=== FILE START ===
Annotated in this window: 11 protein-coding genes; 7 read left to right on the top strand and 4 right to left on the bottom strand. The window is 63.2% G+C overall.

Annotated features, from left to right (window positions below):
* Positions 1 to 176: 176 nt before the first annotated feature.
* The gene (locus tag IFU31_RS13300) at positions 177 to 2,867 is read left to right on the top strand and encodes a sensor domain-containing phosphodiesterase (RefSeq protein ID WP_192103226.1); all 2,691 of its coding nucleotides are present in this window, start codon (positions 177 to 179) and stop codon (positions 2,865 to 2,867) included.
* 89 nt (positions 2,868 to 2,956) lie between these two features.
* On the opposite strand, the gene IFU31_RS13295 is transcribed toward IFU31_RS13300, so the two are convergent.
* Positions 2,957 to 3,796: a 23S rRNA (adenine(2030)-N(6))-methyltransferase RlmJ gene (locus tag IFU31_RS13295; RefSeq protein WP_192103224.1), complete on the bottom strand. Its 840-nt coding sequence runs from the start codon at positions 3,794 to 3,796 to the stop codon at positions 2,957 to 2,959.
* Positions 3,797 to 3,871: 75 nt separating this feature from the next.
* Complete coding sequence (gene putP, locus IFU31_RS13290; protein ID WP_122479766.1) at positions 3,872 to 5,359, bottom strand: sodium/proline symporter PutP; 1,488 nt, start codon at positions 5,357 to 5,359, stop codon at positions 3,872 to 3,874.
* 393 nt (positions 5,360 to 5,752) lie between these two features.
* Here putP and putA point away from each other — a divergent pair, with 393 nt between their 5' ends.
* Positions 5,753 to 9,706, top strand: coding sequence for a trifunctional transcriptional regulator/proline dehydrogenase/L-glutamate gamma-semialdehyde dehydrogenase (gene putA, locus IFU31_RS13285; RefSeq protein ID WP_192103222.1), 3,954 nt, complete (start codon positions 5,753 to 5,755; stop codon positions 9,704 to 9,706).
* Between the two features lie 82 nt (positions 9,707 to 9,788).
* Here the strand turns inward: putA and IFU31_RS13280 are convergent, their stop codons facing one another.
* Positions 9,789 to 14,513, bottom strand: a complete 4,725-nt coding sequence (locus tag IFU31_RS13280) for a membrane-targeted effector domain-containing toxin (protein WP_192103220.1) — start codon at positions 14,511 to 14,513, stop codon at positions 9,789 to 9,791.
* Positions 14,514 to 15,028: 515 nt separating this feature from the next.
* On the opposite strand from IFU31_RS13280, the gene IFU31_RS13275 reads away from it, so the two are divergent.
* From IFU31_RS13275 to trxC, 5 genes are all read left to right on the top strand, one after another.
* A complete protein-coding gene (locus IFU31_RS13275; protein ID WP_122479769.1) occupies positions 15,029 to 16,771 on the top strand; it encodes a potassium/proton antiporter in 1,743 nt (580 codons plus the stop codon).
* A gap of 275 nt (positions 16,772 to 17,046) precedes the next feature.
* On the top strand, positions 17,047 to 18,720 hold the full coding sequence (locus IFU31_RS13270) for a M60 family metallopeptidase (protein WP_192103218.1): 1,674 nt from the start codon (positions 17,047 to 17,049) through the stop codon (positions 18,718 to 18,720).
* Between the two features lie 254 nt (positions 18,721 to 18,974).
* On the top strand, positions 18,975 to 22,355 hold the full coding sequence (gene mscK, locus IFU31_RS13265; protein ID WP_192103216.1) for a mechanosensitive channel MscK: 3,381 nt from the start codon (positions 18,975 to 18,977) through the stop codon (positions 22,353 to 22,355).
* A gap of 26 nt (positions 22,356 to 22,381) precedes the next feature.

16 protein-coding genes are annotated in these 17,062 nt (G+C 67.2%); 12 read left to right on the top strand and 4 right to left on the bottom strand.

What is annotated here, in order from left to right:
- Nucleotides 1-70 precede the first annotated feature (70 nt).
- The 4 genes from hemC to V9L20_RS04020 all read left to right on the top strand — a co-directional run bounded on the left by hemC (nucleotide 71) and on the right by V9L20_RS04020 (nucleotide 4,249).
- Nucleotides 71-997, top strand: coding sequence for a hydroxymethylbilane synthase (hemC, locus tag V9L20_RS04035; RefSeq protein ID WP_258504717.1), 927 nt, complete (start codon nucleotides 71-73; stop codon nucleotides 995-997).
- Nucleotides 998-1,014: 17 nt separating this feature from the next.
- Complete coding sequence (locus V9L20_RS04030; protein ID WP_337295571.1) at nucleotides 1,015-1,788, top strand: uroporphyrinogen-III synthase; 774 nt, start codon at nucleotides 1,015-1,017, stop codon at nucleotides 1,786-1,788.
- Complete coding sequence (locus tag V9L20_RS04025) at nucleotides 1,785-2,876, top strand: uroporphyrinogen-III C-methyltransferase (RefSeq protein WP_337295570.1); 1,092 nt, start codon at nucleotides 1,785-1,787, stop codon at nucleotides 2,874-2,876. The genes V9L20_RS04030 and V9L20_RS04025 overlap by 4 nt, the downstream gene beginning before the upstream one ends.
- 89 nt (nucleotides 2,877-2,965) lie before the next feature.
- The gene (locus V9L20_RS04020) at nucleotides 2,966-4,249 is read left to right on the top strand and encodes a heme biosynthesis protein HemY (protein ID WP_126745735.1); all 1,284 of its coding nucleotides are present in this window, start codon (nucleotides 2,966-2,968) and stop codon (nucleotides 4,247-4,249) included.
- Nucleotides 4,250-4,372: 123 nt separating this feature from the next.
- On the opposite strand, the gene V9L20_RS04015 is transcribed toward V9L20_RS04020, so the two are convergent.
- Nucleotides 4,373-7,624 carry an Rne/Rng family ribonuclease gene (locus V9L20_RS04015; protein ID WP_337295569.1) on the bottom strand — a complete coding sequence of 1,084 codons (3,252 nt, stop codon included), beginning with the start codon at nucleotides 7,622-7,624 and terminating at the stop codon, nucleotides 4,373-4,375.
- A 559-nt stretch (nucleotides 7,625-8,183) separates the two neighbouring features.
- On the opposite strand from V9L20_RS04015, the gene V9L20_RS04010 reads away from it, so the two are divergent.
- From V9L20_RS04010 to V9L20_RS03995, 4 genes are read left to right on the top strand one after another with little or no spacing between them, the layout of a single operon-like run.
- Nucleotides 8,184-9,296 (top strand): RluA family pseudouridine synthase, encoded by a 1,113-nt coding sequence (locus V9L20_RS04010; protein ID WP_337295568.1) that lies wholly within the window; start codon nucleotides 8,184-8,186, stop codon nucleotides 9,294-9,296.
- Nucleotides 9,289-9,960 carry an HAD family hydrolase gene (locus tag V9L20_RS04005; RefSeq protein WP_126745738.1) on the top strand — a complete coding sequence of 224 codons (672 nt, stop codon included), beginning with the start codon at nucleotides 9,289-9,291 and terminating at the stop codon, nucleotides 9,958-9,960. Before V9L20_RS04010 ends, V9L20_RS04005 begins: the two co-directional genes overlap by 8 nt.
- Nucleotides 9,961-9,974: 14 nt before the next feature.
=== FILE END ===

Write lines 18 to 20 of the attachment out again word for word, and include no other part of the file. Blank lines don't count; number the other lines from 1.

* From IFU31_RS13275 to trxC, 5 genes are all read left to right on the top strand, one after another.
* A complete protein-coding gene (locus IFU31_RS13275; protein ID WP_122479769.1) occupies positions 15,029 to 16,771 on the top strand; it encodes a potassium/proton antiporter in 1,743 nt (580 codons plus the stop codon).
* A gap of 275 nt (positions 16,772 to 17,046) precedes the next feature.